Medieval Arrows

Arrow is one of the first types of the projectile in history and a very important weapon in the middle ages. It is launched by a bow, and in medieval times, it was either longbow or crossbow. Longbow arrows were long and lightweight, and crossbow arrows – or bolts – were shorter and heavier.

An arrow is a long straight firm shaft, stabilized with fin-shaped fletchings (such as feathers), and a weighty pointed arrowhead on the front end. The rear end has a slot called the nock to fit the bowstring.

An artisan who made arrows was called a fletcher. Arrowheads were made by arrowsmiths. People who used this weapon were archers.

Elements of the medieval arrow

Shaft – In medieval Europe, the arrow shaft was mostly made of wood, and it was about 75 cm (30 inches) long. In other parts of the world, it was also made of reeds or bamboo, and the size varied. For example, an Ottoman Turkish shaft was very short, and such arrow could fly further than longer, heavier arrows. Other elements of the arrow were attached on the shaft.

Arrowhead– another important part of an arrow was the arrowhead, which was the point of the projectile. There were many kinds of arrowheads. The simplest one was made by sharpening the tip of the shaft. Most other arrowheads were made separately, and they were used for different purposes.


Broadheads were the most popular arrowheads. Medieval archers used them in battles and for hunting. Those were often made of steel and had several (mostly two or four) sharp blades. Such blades could make serious injuries, and the removal was hard. Broadheads were not used for practice, as they were too expensive and they also damaged most targets. In the late middle ages, broadheads were useless in fight, because they could not go through plate armor.

Bodkin points were not that expensive, as they were made of iron that had not been hardened. Those points were chisel-shaped, could penetrate chain armor (but not plate armor), and were launched by a crossbow.

Barbed arrowheads were popular in medieval England. They had sharp points and edges, as well as two long barbs, which made the arrow almost impossible to remove from the target.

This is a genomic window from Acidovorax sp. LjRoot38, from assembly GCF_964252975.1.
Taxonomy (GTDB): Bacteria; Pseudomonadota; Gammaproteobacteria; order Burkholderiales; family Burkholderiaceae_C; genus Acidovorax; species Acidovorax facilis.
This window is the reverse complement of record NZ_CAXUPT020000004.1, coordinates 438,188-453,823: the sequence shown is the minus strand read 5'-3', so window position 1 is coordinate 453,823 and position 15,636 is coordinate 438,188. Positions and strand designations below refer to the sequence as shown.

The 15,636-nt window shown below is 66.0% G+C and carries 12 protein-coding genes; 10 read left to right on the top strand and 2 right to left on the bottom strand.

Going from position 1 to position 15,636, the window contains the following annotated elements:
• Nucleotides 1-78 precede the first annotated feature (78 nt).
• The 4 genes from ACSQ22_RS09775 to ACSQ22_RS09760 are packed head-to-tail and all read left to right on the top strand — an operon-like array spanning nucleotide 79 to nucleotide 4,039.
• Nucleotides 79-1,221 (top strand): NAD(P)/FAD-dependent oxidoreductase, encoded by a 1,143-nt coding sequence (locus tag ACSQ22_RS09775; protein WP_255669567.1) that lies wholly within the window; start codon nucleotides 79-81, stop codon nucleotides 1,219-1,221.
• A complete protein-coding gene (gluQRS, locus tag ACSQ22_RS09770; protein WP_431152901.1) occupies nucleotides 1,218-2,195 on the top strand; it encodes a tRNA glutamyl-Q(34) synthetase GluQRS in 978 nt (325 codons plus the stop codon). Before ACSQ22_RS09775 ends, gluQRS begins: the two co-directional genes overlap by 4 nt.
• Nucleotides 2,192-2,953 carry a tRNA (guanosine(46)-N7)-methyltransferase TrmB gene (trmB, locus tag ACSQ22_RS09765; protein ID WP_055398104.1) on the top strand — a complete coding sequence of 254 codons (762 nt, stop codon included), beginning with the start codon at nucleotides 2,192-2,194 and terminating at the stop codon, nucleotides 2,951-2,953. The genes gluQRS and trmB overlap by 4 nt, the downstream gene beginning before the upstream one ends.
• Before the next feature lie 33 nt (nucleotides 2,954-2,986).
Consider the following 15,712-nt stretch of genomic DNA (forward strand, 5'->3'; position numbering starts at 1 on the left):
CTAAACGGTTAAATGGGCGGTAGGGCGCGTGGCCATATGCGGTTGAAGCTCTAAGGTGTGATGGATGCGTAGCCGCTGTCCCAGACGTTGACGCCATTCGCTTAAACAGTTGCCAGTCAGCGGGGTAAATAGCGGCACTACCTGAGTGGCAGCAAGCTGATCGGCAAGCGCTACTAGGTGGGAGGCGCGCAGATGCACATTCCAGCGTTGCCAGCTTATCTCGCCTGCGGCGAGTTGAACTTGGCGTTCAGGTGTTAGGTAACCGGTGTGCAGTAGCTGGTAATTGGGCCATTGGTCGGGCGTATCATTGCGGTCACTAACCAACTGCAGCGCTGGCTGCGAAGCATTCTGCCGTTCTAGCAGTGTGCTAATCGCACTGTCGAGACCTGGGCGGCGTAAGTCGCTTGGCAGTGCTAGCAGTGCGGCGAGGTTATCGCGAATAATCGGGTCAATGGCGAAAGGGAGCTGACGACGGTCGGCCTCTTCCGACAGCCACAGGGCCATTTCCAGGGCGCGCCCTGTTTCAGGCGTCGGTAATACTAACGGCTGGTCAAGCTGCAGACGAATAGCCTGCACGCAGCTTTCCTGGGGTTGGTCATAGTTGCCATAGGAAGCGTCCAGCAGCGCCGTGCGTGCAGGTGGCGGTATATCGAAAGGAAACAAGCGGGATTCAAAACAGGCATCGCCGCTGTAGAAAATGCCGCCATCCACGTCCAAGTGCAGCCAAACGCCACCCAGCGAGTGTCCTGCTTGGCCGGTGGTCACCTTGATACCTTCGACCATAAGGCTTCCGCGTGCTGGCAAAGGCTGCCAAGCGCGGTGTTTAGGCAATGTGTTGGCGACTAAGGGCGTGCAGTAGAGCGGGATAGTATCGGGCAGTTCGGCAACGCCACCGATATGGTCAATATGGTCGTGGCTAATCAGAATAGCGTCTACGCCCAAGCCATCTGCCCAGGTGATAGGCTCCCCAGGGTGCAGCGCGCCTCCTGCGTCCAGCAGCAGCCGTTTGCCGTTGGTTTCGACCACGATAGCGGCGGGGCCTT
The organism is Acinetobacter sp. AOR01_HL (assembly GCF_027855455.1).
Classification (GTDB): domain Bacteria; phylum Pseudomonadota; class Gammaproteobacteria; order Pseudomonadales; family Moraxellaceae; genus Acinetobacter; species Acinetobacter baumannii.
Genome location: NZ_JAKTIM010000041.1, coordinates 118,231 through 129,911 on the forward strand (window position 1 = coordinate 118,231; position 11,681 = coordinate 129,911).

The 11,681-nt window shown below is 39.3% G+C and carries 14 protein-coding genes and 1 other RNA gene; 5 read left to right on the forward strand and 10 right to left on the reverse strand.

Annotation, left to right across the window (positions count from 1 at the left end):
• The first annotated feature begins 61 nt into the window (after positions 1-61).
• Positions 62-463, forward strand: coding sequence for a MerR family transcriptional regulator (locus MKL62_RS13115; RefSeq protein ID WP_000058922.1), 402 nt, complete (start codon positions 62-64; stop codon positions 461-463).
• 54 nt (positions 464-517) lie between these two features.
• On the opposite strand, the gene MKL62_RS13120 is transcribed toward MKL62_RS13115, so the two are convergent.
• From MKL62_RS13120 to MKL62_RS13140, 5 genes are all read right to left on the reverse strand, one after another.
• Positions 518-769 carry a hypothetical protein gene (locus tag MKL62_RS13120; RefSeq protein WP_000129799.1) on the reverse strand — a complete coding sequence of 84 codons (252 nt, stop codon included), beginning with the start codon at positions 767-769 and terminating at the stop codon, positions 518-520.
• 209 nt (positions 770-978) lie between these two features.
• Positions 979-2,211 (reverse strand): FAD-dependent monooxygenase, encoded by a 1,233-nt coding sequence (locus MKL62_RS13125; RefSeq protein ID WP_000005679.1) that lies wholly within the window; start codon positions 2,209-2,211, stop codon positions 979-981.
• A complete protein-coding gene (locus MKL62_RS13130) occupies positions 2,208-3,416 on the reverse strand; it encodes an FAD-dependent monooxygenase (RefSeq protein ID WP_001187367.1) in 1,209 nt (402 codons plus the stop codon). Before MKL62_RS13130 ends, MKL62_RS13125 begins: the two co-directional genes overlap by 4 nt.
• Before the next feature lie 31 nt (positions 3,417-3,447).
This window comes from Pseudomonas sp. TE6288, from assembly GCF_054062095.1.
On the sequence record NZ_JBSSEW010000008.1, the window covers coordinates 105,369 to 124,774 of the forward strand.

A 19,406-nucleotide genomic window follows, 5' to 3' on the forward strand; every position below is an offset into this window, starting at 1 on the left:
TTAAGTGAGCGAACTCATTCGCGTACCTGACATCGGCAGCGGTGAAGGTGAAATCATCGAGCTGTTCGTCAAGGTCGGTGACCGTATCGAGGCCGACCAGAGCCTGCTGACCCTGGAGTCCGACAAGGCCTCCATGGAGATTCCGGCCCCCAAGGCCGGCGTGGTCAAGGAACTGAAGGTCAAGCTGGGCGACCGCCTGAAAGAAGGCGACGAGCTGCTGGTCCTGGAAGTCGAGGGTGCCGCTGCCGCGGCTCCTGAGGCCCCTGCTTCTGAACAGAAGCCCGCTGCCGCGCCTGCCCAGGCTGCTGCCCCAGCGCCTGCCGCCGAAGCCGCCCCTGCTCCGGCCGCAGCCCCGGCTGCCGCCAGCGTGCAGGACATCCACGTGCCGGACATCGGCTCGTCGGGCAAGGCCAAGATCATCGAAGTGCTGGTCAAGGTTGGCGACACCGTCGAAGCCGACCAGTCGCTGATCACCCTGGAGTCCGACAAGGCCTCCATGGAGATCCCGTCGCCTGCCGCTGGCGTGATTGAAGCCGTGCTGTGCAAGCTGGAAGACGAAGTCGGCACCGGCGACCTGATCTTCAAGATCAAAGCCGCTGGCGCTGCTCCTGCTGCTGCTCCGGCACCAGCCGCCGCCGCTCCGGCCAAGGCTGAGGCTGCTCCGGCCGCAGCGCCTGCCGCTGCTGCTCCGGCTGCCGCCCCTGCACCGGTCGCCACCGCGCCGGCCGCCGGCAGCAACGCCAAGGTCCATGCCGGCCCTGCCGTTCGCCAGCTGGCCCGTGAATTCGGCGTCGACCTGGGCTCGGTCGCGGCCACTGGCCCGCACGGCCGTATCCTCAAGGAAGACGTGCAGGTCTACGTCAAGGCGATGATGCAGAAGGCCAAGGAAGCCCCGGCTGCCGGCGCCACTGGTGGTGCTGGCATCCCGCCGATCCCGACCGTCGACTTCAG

Fletchings– Also known as feathers or flights, fletchings were attached at the back of the arrow to stabilize the flight. Their purpose was to keep the arrow in the right direction. Fletchings were usually made from goose or turkey feathers. There were normally three feathers on an arrow. An arrow without fletchings is called bare shaft.


Nocks– a nock is a little slot at the back of the shaft. It was either made by cutting the shaft’s rear end or premade and attached to the arrow. The nock keeps the arrow from slipping from the bowstring during the draw and release. That’s why the expression “nocking an arrow” means preparing for a shot. The nock is useful for other things too. It keeps the arrow properly rotated, and it enlarges its energy. That is because the nock helps an archer put the arrow at the right spot on the bowstring.


What was the difference between a medieval arrow and bolt?

Arrows were long and lightweight, and they were launched from the longbow. Bolts were short, heavier than arrows, and launched from crossbows.

What was the title of a craftsman who made arrow shafts with fletchings?

It was a fletcher.

Who made arrowheads?

A craftsman called an arrowsmith.

What were the two main uses of archery in the middle ages?

Archery was used in war and for hunting.

Why arrows stopped being useful war weapon near the end of the Middle Ages?

That’s because it could not go through plate armor, which became widely available.